Zimbabwe Platinum Mines (Zimplats) says shareholders should exercise caution when dealing with the company’s shares as a result of uncertainties in the country’s operating environment.
The call by mining company comes barely a week after the government rejected the 26% social credits that mining companies wanted included in the mining regulation.
“Shareholders are advised to exercise caution in their share dealings due to the uncertain conditions prevailing in Zimbabwe,” the company said in its quarterly report statement for the period April to June.
“The government gazetted new indigenisation and economic empowerment regulations which compels all non-indigenous mining businesses to submit their plans to the minister by May 9. The operating subsidiary is currently reviewing the regulations.”
Indigenisation, Youth Development and Empowerment minister Saviour Kasukuwere a forthnight ago warned the government will “kick out” mining companies which fail to comply with indigenisation requirements by September this year.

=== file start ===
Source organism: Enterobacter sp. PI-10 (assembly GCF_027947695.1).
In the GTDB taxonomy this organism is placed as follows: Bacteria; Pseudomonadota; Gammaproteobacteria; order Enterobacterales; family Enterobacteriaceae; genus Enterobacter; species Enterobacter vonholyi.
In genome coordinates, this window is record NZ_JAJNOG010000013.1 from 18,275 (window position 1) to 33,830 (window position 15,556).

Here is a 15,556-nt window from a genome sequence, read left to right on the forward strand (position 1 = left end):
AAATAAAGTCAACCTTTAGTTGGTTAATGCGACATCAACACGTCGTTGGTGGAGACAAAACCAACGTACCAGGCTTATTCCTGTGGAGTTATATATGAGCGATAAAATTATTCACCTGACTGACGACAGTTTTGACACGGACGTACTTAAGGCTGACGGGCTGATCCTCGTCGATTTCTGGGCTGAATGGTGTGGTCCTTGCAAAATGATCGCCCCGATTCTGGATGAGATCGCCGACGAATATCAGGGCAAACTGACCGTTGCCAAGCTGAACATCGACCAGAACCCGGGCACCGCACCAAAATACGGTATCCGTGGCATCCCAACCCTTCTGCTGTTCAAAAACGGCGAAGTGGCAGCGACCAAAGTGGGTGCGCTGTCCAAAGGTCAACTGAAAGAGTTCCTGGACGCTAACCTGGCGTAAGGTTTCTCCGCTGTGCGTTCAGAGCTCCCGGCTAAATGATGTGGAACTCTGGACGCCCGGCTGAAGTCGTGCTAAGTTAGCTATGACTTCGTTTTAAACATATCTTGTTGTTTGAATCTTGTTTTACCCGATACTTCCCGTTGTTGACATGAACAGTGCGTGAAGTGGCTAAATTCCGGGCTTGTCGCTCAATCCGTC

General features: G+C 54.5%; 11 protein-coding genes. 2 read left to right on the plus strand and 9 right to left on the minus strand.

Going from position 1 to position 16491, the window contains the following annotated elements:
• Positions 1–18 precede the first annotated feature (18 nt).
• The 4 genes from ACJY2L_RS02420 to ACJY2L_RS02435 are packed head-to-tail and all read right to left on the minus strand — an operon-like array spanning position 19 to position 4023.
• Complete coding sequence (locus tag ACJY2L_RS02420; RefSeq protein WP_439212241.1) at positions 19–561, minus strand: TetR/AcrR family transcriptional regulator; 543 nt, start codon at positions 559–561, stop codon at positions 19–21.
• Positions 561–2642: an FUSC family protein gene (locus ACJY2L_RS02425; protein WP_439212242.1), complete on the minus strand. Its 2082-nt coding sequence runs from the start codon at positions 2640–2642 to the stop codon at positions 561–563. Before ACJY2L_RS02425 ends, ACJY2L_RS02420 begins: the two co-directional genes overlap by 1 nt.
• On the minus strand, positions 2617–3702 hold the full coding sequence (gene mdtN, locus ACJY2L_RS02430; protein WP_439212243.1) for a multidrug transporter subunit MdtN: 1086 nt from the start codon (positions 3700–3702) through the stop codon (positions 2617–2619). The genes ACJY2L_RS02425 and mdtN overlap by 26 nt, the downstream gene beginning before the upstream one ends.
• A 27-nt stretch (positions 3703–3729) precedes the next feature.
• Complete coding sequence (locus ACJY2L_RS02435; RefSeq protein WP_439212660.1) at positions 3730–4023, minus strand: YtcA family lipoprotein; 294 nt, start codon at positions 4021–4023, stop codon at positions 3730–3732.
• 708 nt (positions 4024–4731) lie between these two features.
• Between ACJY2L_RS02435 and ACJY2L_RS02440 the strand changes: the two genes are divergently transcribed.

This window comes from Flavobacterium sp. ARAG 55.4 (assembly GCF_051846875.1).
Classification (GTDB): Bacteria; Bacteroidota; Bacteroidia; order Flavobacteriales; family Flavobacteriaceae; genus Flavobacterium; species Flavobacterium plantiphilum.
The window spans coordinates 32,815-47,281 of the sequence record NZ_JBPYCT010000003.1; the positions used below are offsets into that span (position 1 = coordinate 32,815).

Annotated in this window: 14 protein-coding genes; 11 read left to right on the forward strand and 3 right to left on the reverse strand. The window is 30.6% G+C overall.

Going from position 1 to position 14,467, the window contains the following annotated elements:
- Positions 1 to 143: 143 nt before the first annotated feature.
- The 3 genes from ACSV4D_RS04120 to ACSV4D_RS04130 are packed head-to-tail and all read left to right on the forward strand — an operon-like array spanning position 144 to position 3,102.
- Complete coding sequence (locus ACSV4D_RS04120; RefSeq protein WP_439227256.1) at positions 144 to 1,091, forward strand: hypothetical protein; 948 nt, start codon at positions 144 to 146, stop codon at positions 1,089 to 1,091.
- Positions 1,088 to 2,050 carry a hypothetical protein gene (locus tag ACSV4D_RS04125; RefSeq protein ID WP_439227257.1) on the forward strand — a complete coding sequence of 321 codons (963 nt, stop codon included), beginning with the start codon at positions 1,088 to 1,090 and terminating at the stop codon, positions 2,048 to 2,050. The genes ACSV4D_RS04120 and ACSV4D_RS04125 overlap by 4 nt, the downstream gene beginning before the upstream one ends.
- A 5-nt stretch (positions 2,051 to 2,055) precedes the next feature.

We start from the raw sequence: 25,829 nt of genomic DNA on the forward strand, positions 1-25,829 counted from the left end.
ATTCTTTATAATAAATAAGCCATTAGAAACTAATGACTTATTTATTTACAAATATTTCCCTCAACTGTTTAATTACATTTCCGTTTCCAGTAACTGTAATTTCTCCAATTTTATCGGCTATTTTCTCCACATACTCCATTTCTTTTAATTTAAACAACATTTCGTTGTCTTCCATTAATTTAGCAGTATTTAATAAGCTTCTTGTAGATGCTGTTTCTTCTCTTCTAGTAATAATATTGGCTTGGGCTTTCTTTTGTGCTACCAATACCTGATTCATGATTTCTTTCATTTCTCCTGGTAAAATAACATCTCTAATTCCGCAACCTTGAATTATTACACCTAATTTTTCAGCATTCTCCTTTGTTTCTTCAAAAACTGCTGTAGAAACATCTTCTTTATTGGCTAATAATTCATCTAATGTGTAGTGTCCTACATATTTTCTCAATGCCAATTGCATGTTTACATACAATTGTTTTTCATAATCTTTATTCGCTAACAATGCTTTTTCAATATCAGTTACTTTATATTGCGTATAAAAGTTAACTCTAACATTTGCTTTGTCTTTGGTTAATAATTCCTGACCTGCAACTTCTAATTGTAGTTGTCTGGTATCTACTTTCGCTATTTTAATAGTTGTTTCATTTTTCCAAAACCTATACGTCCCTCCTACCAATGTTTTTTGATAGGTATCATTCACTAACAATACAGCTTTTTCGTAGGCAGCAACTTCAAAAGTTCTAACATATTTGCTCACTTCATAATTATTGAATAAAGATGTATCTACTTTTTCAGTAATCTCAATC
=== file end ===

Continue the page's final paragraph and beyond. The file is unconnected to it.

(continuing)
Revenue for the platinum company increased by 12% to $146,8 million from $130,5 million in the last quarter.
Operating cost closed the June quarter at $70 million from $66 million in March due to improved volumes and metal prices.
“Operating costs were 19% above previous quarter in line with higher production and sales volumes.
Significant increases in employment costs were also recorded following the conclusion of the 2011 wage negotiations through an arbitration process,” the company said. Operating profit increase
by 6% to $69,5 million from $65,5 million the previous quarter.
The mining and milling operations performed better than last quarter with ore mined being at 1,138 tonnes and ore milled.
The company contributed $13,3 million in direct and indirect taxes to the fiscus.Meanwhile Zimplats said the issue of Reserve Bank of Zimbabwe remains unresolved and the assumption of the debt by the government has not yet commenced.